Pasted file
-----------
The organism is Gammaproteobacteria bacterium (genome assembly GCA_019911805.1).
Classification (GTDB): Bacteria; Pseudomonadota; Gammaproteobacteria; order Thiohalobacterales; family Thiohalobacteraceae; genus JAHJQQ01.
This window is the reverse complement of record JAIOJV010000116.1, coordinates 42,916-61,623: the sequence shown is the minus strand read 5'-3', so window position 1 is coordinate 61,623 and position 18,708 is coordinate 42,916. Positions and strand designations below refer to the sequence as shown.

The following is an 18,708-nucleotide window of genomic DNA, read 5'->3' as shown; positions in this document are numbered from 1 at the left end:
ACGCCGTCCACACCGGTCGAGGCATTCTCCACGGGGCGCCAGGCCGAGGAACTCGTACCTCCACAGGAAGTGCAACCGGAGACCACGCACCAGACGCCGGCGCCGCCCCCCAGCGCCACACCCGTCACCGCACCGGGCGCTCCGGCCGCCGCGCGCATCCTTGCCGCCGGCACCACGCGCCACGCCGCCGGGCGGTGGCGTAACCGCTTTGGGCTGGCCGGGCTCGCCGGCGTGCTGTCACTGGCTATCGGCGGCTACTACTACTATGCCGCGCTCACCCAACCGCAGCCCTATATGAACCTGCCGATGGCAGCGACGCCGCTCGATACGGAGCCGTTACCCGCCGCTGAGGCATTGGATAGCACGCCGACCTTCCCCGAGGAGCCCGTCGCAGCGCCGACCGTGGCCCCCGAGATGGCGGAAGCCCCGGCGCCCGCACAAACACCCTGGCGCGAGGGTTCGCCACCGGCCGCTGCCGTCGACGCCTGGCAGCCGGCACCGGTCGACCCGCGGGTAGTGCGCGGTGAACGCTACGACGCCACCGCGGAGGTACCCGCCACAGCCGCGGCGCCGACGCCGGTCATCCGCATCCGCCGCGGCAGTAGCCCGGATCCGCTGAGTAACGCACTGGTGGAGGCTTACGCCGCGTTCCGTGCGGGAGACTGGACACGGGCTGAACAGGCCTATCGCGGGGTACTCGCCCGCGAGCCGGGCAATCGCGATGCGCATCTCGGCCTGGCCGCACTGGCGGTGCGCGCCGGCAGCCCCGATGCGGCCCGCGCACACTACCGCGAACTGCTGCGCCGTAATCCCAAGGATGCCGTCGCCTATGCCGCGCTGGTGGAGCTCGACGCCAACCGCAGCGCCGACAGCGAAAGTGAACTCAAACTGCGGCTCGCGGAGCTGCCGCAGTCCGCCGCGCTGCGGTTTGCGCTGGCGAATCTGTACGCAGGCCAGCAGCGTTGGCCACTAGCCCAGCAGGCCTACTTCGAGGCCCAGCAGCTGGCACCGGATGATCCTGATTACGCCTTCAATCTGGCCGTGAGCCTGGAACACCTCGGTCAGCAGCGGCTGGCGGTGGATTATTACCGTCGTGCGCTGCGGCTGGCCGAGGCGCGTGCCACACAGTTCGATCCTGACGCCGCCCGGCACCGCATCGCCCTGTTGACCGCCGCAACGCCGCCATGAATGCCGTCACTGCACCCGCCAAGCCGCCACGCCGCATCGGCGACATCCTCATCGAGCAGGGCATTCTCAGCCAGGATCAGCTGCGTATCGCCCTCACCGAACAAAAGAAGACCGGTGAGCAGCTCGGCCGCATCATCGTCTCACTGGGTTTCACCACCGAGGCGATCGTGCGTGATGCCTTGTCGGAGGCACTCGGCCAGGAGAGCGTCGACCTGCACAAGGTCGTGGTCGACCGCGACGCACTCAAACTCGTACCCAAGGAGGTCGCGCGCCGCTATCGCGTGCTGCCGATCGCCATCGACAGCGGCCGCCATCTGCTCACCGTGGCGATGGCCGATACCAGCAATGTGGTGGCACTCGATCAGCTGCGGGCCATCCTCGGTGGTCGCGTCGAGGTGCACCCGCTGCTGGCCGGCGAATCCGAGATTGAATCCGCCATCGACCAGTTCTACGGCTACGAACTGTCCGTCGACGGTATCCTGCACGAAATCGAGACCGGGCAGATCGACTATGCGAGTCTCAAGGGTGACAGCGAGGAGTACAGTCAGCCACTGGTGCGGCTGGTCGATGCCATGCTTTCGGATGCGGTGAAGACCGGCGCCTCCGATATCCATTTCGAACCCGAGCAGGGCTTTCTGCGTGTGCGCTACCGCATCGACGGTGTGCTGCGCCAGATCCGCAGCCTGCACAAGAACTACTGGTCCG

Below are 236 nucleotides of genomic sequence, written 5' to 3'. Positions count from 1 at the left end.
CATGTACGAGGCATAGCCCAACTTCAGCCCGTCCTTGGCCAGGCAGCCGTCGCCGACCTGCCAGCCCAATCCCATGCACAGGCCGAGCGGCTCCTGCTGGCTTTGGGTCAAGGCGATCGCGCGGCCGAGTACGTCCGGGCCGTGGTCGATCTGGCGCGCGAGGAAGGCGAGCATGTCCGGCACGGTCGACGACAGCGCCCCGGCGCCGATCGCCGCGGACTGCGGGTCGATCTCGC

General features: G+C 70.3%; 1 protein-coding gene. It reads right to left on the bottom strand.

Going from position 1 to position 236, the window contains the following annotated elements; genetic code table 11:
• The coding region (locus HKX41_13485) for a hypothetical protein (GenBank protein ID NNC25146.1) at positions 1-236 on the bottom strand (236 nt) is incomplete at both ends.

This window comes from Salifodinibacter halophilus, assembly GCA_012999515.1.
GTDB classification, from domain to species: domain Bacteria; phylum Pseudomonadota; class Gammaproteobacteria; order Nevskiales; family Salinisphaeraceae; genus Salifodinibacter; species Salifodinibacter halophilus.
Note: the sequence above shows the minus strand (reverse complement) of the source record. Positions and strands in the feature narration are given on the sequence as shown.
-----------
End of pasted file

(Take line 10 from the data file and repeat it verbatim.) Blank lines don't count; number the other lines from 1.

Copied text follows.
• The coding region (locus HKX41_13485) for a hypothetical protein (GenBank protein ID NNC25146.1) at positions 1-236 on the bottom strand (236 nt) is incomplete at both ends.